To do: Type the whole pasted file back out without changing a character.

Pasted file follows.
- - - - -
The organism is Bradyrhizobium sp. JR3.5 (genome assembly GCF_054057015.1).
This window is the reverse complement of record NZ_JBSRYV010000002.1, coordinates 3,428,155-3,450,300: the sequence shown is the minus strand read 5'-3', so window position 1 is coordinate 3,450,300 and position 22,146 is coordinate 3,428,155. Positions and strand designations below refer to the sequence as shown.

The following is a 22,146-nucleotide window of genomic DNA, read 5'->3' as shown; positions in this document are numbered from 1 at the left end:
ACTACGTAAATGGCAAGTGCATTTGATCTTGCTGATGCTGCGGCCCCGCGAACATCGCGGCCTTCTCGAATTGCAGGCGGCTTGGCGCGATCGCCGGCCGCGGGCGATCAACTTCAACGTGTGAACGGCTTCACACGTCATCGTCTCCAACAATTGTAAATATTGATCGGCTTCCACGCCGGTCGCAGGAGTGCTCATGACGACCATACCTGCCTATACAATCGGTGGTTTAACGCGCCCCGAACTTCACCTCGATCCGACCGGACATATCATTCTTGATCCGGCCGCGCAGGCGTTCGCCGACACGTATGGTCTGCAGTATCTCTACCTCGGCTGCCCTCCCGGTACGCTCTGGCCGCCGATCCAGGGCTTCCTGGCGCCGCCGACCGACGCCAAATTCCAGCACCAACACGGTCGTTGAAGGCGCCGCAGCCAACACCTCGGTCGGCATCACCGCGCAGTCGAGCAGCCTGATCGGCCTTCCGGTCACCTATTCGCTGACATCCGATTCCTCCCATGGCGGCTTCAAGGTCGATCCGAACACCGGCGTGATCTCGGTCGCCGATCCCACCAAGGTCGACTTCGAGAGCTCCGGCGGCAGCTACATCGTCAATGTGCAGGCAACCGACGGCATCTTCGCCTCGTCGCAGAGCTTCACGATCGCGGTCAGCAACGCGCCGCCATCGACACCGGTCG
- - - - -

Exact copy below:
The organism is Bradyrhizobium sp. JR3.5 (genome assembly GCF_054057015.1).
This window is the reverse complement of record NZ_JBSRYV010000002.1, coordinates 3,428,155-3,450,300: the sequence shown is the minus strand read 5'-3', so window position 1 is coordinate 3,450,300 and position 22,146 is coordinate 3,428,155. Positions and strand designations below refer to the sequence as shown.

The following is a 22,146-nucleotide window of genomic DNA, read 5'->3' as shown; positions in this document are numbered from 1 at the left end:
ACTACGTAAATGGCAAGTGCATTTGATCTTGCTGATGCTGCGGCCCCGCGAACATCGCGGCCTTCTCGAATTGCAGGCGGCTTGGCGCGATCGCCGGCCGCGGGCGATCAACTTCAACGTGTGAACGGCTTCACACGTCATCGTCTCCAACAATTGTAAATATTGATCGGCTTCCACGCCGGTCGCAGGAGTGCTCATGACGACCATACCTGCCTATACAATCGGTGGTTTAACGCGCCCCGAACTTCACCTCGATCCGACCGGACATATCATTCTTGATCCGGCCGCGCAGGCGTTCGCCGACACGTATGGTCTGCAGTATCTCTACCTCGGCTGCCCTCCCGGTACGCTCTGGCCGCCGATCCAGGGCTTCCTGGCGCCGCCGACCGACGCCAAATTCCAGCACCAACACGGTCGTTGAAGGCGCCGCAGCCAACACCTCGGTCGGCATCACCGCGCAGTCGAGCAGCCTGATCGGCCTTCCGGTCACCTATTCGCTGACATCCGATTCCTCCCATGGCGGCTTCAAGGTCGATCCGAACACCGGCGTGATCTCGGTCGCCGATCCCACCAAGGTCGACTTCGAGAGCTCCGGCGGCAGCTACATCGTCAATGTGCAGGCAACCGACGGCATCTTCGCCTCGTCGCAGAGCTTCACGATCGCGGTCAGCAACGCGCCGCCATCGACACCGGTCG